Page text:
41–48: 1d4 ghonhatine, CR 12 from PF1 Bestiary 4 102
49–54: Drow hunting party, CR 13 see below
55–60: 1 azruverda, CR 13 from PF1 Bestiary 3 30
61–66: Troglodyte warren, CR 13 see below
67–71: 1 khardajeen, CR 14 see page 88
72–78: 1d3 syrictas, CR 14 from PF1 Bestiary 5 239
79–86: 1 vemerak, CR 14 from PF1 Bestiary 2 278
87–92: 2 deep nagas, CR 14 see page 90
93–97: 1 hyakume, CR 15 from PF1 Bestiary 4 153
98–99: 2 ghorazaghs, CR 15 from PF1 Bestiary 3 124
100: 1 hollow serpent, CR 16 from PF1 Bestiary 3 149

Some of those creatures, such as Hollow Serpent creature 15, have been ported over to PF2. But I don't know the level of Waldham's party, so I have no idea whether a Hollow Serpent would be a level-appropriate encounter.

I seldom roll random encounters. The only time I roll on a random encounter table is when the party unexpectedly wanders into dangerous territory and I don't care about the encounter except that the PCs learn that the territory is dangerous. Otherwise, I plan the encounter to give a carefully selected impression. And I suspect that the writers of random encounter tables create them to give a predetermined impression, too, a sample plate of the everyday dangers of that location.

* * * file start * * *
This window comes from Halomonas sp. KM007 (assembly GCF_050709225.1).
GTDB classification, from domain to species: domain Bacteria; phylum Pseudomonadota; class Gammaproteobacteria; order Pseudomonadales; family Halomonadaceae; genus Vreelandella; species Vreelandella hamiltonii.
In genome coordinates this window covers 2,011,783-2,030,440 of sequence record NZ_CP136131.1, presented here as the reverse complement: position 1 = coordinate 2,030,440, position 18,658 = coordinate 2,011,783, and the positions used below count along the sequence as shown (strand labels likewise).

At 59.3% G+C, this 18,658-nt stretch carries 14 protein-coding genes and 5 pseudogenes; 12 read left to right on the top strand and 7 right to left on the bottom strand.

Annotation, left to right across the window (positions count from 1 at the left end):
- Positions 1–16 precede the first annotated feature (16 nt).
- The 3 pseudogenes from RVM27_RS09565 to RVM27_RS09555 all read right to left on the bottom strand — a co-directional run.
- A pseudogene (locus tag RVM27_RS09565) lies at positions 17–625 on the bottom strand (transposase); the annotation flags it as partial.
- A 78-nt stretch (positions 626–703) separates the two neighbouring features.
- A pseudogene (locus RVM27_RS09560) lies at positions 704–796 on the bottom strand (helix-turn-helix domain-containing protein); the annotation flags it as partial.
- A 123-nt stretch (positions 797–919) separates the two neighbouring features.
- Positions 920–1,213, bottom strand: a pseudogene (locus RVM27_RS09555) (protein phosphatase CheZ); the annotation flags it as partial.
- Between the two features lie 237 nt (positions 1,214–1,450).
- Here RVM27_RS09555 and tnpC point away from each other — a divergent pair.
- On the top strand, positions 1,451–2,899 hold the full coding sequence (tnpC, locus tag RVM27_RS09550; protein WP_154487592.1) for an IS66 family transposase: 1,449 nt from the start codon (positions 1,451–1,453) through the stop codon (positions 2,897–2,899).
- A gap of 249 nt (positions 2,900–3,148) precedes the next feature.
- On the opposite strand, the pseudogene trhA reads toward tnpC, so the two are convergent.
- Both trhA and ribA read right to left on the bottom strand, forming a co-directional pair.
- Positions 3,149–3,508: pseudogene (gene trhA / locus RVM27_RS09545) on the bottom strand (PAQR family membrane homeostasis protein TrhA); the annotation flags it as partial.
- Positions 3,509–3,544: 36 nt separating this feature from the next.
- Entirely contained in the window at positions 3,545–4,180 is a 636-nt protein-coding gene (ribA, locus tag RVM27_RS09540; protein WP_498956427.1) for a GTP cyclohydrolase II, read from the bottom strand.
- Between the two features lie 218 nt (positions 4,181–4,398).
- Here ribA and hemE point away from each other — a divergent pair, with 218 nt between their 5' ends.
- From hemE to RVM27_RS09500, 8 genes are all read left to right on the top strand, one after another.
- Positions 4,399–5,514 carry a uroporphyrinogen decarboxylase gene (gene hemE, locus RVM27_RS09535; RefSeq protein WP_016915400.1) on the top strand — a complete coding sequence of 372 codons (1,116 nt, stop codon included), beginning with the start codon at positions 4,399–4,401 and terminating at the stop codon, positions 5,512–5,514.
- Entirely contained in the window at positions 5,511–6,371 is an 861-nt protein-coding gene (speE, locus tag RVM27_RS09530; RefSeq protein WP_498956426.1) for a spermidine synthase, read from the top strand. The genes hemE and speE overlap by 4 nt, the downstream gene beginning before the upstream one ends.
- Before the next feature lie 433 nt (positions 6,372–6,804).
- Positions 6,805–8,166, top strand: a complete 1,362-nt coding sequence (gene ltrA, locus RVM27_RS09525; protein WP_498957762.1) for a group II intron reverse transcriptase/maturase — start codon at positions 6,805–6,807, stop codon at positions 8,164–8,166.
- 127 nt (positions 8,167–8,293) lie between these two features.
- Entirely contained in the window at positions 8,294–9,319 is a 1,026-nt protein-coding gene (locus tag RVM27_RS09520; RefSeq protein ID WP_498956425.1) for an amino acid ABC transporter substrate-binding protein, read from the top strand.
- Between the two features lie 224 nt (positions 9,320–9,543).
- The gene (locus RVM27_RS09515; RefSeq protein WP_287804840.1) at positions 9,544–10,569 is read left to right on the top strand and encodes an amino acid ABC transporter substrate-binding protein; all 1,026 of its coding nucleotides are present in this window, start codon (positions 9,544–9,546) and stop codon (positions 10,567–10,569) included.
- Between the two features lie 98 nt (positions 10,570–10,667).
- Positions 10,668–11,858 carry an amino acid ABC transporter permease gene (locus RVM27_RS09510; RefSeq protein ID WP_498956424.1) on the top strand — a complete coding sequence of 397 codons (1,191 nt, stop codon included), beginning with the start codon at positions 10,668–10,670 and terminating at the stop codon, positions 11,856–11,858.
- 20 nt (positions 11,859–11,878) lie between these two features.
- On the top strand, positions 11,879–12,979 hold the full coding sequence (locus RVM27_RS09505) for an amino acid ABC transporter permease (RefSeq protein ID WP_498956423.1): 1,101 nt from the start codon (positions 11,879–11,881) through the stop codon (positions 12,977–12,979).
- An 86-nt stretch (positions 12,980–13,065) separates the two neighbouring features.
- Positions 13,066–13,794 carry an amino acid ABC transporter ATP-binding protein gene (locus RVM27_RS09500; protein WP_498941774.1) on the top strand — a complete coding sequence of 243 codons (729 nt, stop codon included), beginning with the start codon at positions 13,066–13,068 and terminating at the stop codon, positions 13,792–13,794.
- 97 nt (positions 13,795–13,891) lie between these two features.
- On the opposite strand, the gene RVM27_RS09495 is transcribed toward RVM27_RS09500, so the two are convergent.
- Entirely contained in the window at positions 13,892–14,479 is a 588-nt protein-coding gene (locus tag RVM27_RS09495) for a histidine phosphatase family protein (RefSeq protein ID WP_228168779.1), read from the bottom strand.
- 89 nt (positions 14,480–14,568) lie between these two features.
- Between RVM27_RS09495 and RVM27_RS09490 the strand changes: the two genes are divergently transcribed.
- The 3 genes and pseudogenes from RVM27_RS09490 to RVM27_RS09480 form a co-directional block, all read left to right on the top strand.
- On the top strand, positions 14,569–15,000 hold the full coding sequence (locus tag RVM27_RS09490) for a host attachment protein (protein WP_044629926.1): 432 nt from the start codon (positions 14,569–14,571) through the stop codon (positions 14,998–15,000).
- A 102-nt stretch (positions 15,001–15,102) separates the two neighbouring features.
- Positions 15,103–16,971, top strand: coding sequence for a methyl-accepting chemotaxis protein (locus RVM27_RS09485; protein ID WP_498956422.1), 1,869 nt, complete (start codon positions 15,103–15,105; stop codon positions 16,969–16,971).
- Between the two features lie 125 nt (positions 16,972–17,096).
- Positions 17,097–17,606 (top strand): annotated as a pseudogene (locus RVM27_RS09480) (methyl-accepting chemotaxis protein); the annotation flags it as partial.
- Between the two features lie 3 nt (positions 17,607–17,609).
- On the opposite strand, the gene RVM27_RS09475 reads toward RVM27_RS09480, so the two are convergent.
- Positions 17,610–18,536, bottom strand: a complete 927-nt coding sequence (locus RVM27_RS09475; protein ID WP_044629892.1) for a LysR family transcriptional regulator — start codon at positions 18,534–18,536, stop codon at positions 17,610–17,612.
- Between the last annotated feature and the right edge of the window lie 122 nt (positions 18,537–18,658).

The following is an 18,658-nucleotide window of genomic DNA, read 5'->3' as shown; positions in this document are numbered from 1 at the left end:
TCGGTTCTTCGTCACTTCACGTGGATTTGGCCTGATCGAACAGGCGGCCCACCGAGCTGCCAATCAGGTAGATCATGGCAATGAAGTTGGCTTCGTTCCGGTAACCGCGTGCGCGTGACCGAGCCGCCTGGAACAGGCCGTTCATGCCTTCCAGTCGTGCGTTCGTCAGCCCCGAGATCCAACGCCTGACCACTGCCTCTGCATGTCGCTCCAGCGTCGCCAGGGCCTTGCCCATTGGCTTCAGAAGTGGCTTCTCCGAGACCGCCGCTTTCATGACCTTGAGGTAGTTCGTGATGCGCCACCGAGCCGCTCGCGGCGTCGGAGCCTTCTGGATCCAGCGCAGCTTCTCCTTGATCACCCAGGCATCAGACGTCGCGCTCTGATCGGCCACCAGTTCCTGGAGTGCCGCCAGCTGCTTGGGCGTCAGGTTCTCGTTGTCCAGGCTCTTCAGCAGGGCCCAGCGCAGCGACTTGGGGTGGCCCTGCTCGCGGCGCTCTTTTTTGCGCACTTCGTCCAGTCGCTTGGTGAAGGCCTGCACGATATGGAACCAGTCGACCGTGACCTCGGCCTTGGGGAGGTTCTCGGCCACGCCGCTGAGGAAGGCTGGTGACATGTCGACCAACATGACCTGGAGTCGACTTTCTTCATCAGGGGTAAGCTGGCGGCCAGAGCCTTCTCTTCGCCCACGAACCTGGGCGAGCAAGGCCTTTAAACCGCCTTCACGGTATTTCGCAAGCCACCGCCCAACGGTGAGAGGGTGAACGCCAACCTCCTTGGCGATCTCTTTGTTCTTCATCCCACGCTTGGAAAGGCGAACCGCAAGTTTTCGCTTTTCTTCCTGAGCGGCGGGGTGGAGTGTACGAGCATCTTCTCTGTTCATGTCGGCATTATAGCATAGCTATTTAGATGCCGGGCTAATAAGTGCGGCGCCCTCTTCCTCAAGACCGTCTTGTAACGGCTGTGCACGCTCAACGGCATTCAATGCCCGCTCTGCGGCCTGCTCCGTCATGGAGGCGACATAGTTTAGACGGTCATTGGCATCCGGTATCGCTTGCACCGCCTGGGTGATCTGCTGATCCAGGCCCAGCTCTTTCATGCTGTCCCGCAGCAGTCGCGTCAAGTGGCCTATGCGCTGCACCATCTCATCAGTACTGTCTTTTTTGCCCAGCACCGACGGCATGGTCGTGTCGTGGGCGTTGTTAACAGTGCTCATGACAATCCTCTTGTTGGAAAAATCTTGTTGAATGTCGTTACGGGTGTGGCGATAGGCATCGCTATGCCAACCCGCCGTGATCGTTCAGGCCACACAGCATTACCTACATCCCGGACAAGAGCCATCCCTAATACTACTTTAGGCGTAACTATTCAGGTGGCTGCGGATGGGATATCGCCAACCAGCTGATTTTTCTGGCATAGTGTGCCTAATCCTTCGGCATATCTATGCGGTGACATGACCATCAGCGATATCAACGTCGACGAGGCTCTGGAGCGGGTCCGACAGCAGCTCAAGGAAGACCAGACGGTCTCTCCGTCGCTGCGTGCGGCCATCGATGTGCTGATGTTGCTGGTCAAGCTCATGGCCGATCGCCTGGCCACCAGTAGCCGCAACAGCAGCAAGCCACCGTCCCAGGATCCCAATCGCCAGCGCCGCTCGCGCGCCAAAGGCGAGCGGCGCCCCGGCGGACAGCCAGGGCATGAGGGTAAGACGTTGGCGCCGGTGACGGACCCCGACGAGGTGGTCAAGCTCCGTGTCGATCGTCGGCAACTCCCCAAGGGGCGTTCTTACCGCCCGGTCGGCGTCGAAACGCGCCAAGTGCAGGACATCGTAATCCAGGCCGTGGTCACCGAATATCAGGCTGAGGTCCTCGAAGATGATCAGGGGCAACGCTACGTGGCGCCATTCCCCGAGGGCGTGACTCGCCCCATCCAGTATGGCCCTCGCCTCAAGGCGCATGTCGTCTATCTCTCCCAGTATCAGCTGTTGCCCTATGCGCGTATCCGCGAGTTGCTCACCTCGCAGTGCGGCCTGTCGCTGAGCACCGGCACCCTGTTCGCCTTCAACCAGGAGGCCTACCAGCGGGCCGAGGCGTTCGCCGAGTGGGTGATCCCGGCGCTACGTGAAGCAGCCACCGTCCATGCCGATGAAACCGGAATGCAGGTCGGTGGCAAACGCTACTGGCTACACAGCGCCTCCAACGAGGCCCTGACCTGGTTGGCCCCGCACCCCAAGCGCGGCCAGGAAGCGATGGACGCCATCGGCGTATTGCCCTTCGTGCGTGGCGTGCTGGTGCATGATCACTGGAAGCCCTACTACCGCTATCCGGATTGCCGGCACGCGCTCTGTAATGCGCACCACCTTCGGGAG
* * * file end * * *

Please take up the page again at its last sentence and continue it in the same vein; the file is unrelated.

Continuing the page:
Making one's own random encounter table would be like deliberately chosing a large collection of possible impressions so that the dice can make that impression later. Designing the encounter directly seems much easier.

I also noticed that your list of possible random encounters consists of three intelligent species and the semi-intelligent vegepygmies. And I don't see vegepygmies in the PF2 bestiaries. A random encounter table should have monster encounters, too, such as cave scorpions and darkmantles.